Published on 01 Feb 12
by "AUSTRALIAN TAX FORUM" JOURNAL ARTICLE
The cooperative compliance model that has been adopted by the Australian Taxation Office (ATO) to improve voluntary compliance sets out the proposed regulatory action of the ATO in response to the motivational posture of the taxpayer. When there is a dispute between the ATO and a taxpayer, the trust that the ATO has engendered in the taxpayer is purported to convince the taxpayer to comply voluntarily.
This article argues that the cooperative compliance model is too narrow to achieve further improvements in voluntary tax compliance and that tax administration in Australia needs to be expanded to include the effects of political participation and fiscal exchange. This article proposes that tax compliance be modelled as a dual dynamic participation mechanism that gives primacy to the role that taxpayers have in voluntary tax compliance. In this mechanism, taxpayers participate in the democratic process in order to influence the government’s policies and pay taxes in order to fund the democratically-approved public goods and services.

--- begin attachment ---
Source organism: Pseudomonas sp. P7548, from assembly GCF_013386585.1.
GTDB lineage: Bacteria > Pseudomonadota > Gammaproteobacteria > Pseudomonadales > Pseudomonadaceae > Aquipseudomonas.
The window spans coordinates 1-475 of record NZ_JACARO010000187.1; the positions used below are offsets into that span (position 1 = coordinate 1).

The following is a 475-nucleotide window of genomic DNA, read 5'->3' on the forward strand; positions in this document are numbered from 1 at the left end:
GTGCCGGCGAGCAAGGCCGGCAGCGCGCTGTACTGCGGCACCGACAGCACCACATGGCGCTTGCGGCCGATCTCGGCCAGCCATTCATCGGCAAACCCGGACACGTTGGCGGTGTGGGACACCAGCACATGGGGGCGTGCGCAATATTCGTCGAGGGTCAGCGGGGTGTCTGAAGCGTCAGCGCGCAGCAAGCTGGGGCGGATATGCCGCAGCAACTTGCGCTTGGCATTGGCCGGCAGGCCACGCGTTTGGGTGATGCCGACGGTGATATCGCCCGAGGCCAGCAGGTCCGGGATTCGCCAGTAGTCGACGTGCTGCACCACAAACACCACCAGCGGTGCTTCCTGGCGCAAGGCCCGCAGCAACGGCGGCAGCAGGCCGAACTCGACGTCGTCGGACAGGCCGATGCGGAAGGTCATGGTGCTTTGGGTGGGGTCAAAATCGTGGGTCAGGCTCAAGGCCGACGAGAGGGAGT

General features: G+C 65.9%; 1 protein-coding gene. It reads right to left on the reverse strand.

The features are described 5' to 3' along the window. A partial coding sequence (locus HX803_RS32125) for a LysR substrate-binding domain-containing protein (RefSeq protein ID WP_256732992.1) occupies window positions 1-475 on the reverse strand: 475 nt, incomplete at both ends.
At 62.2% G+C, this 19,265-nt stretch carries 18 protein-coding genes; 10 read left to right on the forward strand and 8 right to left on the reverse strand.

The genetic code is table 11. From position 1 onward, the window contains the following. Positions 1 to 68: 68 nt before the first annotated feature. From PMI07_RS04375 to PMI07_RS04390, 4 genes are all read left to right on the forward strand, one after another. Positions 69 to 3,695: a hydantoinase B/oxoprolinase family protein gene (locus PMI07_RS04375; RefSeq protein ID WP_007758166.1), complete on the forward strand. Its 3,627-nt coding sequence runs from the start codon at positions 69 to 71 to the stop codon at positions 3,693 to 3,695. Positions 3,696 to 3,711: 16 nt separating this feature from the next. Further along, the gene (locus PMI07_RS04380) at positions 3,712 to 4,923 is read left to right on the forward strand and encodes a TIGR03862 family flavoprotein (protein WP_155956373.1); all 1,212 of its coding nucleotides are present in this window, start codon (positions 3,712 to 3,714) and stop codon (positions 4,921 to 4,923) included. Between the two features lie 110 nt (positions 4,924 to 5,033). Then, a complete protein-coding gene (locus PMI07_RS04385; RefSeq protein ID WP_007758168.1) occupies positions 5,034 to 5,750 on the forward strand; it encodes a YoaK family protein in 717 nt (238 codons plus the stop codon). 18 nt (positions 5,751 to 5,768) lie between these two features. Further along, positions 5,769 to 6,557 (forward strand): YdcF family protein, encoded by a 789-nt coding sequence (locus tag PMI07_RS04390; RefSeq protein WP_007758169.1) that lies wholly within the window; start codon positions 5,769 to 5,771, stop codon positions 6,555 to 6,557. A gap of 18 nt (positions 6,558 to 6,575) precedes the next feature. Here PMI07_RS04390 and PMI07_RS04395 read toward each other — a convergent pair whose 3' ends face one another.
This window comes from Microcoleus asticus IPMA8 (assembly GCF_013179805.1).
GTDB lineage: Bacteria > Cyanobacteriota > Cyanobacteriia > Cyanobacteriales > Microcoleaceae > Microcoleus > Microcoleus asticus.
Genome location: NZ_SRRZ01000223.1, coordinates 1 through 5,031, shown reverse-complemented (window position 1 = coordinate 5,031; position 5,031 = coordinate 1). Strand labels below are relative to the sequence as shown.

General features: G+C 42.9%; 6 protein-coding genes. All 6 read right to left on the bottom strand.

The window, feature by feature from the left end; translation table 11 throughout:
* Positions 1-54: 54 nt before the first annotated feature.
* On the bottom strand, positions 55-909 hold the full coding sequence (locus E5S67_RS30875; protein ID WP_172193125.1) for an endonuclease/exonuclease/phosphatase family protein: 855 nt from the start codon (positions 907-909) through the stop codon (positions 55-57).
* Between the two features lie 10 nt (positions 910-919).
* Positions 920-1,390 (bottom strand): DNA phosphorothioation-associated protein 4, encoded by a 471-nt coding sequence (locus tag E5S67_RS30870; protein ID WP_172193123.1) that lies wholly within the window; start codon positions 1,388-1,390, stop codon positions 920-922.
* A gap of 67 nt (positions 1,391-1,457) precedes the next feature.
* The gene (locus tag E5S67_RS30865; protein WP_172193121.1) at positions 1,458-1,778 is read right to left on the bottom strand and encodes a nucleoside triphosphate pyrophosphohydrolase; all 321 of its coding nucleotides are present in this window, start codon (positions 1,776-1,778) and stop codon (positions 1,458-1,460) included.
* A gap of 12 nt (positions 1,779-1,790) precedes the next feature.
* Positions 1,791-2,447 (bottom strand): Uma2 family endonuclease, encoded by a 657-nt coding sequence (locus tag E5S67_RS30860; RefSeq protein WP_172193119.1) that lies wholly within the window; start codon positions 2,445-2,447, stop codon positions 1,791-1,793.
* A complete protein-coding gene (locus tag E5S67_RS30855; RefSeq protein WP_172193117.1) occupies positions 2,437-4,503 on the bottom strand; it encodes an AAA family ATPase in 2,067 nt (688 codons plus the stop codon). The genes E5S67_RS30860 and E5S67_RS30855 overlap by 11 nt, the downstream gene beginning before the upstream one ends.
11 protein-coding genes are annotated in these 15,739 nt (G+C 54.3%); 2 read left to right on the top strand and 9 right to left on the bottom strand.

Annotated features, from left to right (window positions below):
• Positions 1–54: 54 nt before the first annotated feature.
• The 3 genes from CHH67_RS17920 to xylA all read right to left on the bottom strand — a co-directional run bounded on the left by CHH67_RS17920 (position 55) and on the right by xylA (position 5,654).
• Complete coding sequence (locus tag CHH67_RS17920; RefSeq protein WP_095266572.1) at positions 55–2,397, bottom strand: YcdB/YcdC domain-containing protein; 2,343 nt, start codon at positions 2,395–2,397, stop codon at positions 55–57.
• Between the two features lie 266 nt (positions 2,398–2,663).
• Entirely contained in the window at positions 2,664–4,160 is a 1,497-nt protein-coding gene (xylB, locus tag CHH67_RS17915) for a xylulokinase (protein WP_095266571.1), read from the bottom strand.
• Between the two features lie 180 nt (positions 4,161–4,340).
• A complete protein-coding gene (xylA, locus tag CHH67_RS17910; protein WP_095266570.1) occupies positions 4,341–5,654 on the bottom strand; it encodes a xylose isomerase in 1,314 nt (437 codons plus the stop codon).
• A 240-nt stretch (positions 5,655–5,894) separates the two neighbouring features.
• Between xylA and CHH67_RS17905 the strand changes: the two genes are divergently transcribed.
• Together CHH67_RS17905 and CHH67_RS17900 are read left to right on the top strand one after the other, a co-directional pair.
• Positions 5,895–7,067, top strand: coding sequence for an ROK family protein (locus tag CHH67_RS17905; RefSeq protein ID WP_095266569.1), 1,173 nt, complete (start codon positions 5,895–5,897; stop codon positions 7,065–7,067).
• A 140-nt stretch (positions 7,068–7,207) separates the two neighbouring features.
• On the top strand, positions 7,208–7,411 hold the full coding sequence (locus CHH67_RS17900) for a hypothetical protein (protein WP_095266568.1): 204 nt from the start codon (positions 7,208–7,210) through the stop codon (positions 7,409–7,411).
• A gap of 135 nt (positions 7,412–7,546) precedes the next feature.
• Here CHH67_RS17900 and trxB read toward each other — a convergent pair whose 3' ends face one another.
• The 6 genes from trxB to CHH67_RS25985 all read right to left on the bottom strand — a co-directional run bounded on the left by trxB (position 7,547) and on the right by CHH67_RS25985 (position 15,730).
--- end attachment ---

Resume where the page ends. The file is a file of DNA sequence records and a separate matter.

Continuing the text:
Taxpayers then evaluate the public goods and services provided by government and increase or decrease their tax compliance behaviour and their participation in politics in the next tax period in response. Taxpayers and other citizens also change their levels of political participation in response to a number of cues that are external to the model. Therefore, to improve voluntary compliance beyond existing levels, the whole of government must bear responsibility for it by striving to provide public goods and services that citizens need and prefer as well as mobilise citizens to increase their participation in politics.
In addition, the responsibility for voluntary tax compliance rests with the entire community since citizens must be prepared to take up opportunities to participate in politics so that the likelihood of receiving the desired and necessary goods and services in an efficient and effective manner is increased.
Rob is a Lecturer in Taxation, Centre for Accounting, Governance and Sustainability, School of Commerce, University of South Australia.
- Current at
14 December 2012